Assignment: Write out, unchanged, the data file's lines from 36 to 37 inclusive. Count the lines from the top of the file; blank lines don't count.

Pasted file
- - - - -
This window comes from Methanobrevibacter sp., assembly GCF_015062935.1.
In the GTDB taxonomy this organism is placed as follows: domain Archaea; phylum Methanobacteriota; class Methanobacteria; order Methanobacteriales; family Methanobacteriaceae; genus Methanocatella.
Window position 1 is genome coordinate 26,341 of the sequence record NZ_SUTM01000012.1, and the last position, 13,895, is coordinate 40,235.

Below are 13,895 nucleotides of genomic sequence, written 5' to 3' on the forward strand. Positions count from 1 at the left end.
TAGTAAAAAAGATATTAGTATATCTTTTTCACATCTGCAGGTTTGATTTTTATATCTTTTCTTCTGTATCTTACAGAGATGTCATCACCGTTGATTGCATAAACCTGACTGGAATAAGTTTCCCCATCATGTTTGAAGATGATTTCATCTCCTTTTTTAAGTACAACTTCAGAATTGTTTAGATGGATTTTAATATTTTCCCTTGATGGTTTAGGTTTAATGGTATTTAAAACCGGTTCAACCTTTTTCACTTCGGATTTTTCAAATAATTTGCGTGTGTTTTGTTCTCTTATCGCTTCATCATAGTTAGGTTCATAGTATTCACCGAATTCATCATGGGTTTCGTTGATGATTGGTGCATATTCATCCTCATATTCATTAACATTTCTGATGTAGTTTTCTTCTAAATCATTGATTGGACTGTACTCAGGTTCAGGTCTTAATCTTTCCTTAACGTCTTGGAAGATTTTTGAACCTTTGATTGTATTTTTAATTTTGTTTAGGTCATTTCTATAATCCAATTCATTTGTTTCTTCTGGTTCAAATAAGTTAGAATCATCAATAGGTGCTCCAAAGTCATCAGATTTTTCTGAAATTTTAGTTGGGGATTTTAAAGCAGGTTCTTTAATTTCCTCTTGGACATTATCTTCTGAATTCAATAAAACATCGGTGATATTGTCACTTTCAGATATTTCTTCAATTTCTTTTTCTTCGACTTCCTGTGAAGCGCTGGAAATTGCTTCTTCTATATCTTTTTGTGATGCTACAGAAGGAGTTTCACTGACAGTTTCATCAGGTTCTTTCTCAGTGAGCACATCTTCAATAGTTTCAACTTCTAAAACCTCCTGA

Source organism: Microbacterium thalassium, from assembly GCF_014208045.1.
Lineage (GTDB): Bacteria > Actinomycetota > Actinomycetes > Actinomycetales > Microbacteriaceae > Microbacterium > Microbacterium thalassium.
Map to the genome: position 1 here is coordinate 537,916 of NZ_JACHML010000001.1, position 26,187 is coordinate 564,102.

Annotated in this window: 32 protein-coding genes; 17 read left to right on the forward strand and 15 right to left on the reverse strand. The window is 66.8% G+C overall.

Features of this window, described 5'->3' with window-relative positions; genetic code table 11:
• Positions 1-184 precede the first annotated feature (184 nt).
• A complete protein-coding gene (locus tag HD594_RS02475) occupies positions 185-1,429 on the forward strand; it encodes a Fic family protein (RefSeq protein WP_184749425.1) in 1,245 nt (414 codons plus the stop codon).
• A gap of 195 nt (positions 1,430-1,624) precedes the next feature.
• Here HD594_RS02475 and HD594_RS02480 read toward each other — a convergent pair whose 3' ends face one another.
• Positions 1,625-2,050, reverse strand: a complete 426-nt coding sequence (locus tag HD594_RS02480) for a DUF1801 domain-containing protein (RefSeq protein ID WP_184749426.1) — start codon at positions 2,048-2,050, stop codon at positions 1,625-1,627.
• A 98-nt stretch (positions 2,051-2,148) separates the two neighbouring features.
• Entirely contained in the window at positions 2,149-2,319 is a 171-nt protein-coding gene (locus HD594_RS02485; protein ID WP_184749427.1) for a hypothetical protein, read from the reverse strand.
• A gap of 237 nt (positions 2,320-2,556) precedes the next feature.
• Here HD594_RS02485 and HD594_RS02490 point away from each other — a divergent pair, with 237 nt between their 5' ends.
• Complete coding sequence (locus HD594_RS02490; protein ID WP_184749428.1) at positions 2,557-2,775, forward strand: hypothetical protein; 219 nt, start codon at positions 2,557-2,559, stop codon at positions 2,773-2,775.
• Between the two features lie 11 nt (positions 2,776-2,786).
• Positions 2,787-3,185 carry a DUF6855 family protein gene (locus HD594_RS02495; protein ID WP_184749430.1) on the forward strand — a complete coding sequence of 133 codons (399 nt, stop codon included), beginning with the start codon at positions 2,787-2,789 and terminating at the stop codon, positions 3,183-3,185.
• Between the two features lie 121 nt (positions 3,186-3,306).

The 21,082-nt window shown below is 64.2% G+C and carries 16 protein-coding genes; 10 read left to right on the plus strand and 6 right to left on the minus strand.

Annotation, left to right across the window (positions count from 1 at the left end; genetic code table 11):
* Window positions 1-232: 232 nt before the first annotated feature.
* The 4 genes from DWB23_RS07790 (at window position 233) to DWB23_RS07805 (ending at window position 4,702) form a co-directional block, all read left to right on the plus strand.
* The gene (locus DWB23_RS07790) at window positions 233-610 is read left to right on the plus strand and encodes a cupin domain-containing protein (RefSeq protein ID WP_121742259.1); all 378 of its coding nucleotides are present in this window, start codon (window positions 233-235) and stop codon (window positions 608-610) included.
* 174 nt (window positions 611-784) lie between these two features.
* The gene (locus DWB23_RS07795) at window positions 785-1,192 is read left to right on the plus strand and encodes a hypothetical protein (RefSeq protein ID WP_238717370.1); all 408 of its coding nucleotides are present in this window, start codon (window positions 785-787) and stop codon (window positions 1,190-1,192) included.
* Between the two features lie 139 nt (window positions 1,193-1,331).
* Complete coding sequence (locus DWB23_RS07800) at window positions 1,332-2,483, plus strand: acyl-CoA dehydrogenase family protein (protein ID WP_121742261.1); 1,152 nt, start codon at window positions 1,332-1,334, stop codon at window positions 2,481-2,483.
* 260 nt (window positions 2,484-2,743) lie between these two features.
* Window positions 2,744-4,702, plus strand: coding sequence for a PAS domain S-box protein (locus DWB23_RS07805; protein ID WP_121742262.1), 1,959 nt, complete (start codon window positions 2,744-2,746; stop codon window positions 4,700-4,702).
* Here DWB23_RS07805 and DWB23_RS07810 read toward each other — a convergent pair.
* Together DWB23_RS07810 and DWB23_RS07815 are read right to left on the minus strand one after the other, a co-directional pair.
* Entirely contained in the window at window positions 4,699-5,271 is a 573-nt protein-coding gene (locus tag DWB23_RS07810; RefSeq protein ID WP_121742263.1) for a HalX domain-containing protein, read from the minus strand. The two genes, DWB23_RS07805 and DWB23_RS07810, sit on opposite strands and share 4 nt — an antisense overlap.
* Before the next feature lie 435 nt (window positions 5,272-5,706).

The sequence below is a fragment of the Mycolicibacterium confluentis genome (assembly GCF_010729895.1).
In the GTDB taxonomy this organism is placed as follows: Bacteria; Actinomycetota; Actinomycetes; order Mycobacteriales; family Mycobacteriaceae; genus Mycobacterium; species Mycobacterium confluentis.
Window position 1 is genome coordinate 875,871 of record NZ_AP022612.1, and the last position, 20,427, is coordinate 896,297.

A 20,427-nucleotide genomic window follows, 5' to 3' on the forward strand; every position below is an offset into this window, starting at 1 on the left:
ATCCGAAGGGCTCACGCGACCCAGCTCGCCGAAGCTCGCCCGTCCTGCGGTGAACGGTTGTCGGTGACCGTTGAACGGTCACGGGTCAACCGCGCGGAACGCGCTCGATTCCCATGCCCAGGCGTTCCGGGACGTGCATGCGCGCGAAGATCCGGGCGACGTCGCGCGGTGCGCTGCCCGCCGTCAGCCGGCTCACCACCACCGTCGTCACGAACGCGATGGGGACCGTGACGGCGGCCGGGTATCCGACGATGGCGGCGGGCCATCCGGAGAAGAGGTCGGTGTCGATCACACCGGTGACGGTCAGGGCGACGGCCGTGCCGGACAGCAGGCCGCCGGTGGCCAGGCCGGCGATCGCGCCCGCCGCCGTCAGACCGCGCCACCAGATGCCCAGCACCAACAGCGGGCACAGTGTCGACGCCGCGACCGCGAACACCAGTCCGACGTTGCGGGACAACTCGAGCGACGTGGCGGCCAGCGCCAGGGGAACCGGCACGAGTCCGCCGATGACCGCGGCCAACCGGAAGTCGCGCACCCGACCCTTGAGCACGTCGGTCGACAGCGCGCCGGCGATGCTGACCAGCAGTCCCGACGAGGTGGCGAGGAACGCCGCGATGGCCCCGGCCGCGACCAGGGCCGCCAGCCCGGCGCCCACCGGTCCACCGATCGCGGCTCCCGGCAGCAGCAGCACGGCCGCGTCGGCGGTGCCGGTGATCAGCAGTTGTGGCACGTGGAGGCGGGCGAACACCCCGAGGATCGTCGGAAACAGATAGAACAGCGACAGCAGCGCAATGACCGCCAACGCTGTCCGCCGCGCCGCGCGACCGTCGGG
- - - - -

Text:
* Together DWB23_RS07810 and DWB23_RS07815 are read right to left on the minus strand one after the other, a co-directional pair.
* Entirely contained in the window at window positions 4,699-5,271 is a 573-nt protein-coding gene (locus tag DWB23_RS07810; RefSeq protein ID WP_121742263.1) for a HalX domain-containing protein, read from the minus strand. The two genes, DWB23_RS07805 and DWB23_RS07810, sit on opposite strands and share 4 nt — an antisense overlap.